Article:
May Goodreads Challenge – The Magus

For May I chose The Magus to read from my remaining books. I’ve read John Fowles before – The French Lieutenant’s Woman is one of my favourite books so I had high hopes about The Magus.

It is a big book – not just in length but in content. The blurb talks about our protagonist, Nicholas Urfe, being held by a master trickster – but make no mistake, the master trickster in residence here is Fowles himself.

It took me a long time to read it – not because it was uninteresting or particularly hard, but because it just is a very big book. That being said, the last 200 pages roared by as the plot kicked it up about four gears.

Nicholas Urfe, as a typical rudderless middle-class graduate of the post-war era, finds himself teaching English in a Greek school for boys on a remote, isolated island. It follows nicely from Romance of the Forest with a travel literature edge. Fowles captures Greece wonderfully – his prose reminded me of holidays to Crete and Lesvos and brought back lovely memories. I also liked the TEFL aspect, especially so as Nicholas had similar feelings of unfulfilment regarding teaching that I had experienced in my short tenure.

The book is best thought of as London and England bracketing either side of the fat Grecian middle section. Nicholas flees a girlfriend, disappointment in his own failings and general disillusionment to an island that then reflects these three things again back at him. The master trickster he meets is a strange patriarch, Conchis, who Fowles paints expertly as a man who shifts in all but shape. There are powerful moments detailing Conchis’s life, in particular the recollection of his days serving on the front in WWI, but in typical Fowles style (a la French Lieutenant’s Woman) the rug is pulled out from under the reader’s feet. As a result, the story is lush, deceptive, and twists and turns at every page.

I enjoyed it, though it was strange, and at times felt a little laboured. (I am in the middle of my own editing so I’m seeing everything bloated and over-egged so I might just be projecting outwards.) As a mystery it was good to figure bits out, though sometimes the cycles of mystery were so dense it was hard to decide what the actual point of it all was. It felt a little too high-brow for me at times: a lot about psychology and psychiatry, which went over my head, and sometimes it was hard to keep track of what was real and what wasn’t (though I guess that was purposeful). Nicholas, our narrator, also did my head in from time to time. He was full of his own self-importance, but then again, all his flaws got called out on. This is a story about how our own selfishness and egocentric behaviour can drastically affect those around us – and Nicholas is forced to confront his own shortcomings. I’m not sure if he will really learn from his mistakes, but over the course of the novel he comes a step closer to comprehending that he is not the only player on the stage.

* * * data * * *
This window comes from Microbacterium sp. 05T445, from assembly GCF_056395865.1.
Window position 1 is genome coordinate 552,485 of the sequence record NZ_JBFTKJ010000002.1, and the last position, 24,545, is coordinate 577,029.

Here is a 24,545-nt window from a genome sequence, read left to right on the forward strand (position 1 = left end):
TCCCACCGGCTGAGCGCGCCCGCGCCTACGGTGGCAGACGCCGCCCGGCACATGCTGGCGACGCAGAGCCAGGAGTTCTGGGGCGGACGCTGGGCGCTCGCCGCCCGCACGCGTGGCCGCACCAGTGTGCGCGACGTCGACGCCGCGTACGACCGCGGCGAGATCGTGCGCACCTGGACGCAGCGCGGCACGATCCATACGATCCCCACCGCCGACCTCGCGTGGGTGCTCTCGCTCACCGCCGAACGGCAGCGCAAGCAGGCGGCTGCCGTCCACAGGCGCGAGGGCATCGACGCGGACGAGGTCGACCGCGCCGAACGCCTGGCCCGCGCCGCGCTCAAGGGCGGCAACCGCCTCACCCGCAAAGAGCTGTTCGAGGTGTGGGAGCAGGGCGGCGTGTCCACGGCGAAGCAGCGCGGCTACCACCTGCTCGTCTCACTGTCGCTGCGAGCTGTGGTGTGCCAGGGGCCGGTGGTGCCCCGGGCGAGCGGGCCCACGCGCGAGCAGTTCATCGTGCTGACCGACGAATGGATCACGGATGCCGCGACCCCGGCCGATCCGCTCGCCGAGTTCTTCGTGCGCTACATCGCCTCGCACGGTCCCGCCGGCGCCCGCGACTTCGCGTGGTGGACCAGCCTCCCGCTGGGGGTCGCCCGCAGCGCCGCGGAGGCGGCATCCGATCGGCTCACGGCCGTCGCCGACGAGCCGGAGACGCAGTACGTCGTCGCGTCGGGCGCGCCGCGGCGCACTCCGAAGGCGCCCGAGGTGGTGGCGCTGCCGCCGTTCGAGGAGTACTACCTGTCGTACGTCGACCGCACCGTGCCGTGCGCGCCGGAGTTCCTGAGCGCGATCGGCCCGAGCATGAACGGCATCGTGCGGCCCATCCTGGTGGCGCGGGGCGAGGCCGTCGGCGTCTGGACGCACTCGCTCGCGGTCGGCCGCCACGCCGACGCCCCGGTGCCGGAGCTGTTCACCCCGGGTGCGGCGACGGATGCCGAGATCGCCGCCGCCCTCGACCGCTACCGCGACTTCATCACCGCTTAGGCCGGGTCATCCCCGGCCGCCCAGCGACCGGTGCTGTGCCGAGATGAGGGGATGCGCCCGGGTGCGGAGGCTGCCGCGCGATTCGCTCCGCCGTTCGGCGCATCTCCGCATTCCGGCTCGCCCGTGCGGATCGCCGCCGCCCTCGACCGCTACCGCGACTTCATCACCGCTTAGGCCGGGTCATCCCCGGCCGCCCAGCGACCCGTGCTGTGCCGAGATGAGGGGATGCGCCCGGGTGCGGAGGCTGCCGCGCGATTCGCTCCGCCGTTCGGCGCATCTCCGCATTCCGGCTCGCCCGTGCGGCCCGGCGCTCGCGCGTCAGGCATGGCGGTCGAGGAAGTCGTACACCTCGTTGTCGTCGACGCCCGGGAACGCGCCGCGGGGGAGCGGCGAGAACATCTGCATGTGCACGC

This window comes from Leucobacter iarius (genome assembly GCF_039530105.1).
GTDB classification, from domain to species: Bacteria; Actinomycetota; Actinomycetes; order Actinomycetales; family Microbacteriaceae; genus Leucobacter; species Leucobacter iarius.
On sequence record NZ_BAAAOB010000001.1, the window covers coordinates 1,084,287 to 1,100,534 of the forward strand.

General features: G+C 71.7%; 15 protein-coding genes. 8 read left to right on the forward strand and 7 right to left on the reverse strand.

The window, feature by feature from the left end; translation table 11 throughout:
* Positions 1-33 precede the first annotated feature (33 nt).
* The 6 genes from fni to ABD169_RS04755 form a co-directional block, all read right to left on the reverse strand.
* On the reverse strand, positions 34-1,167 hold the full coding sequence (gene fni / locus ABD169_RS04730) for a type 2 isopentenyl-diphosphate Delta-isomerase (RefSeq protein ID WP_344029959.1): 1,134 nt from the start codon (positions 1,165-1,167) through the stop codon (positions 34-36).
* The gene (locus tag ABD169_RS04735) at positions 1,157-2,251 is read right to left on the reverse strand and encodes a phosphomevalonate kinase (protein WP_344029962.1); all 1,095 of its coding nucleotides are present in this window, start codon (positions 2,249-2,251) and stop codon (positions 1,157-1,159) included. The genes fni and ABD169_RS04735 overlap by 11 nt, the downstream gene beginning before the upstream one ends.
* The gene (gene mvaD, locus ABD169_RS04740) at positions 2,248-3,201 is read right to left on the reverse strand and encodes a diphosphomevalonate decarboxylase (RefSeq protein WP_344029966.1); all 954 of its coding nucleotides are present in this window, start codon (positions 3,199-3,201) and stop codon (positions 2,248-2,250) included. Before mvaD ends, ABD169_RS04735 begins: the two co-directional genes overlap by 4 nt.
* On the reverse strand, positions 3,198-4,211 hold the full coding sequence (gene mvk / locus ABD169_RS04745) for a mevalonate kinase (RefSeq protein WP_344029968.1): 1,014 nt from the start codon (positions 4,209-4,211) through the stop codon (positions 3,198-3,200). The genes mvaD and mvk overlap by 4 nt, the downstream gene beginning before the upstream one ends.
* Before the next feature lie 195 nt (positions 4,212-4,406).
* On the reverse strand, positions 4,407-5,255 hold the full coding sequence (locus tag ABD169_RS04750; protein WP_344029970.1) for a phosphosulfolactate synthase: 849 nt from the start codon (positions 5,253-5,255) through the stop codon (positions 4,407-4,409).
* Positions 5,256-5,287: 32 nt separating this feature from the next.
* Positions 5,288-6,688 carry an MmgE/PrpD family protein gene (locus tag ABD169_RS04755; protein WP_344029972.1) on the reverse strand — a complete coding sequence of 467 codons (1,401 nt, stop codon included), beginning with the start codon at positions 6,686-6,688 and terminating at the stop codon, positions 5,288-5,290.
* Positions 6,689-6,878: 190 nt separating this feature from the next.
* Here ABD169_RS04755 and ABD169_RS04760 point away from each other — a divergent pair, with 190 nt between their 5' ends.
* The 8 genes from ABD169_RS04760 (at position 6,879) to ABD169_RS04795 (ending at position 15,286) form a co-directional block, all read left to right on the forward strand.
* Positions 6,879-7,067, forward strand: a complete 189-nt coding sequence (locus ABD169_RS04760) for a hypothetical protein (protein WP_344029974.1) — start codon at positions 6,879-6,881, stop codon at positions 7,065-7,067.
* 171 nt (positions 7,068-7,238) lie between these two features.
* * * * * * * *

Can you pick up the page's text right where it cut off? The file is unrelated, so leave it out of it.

The ending was wholly ambiguous and I made my own conclusion, based on a Disney-fuelled happily ever after.

It is very much a sort of book that will haunt you, and it also makes you not trust anybody or anything they ever say, which is very helpful in everyday life.

My next book is The Meaning of Night, a contemporary Victorian crime thriller, which Maura is cuddling up to below.

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MFB

You might have seen “MFB” dotted around my posts, elusively made reference to and never explained.

My first book!

This is something I’ve been writing since I was 18, and is by no means the first book I started. I have another novel in my head that I started dreaming of when I was 13/14, and another when I was about 15. Those are in great states of infancy, but MFB is in a much better position for possible publication. Screamy face. Some elements have been borrowed or adapted from another little short story I started when I was 12 – nothing is ever thrown away, it is merely repossessed!

I’ve been writing MFB on and off since I was 18; it was massively influenced by my time at the University of York. Consequently after graduation it fell to the wayside as I was focusing on work and sorting out a life that’s never really got all that much more sorted. I picked it up, playing with it a little more, and put it down again. Other parts expanded, were added, were moved around, and it got to the point where it was a big ole mess and there was no rhyme nor reason, but I knew there was a beating heart in there somewhere. So in September 2015 I decided to sort myself out and go for it. Other things had got in the way: jobs, boyfriends, Masters, PGCEs, summer schools. Not any longer! I was determined, and so determination became. I got a new house, a new job, and a new sense of vitality. Continue reading “MFB”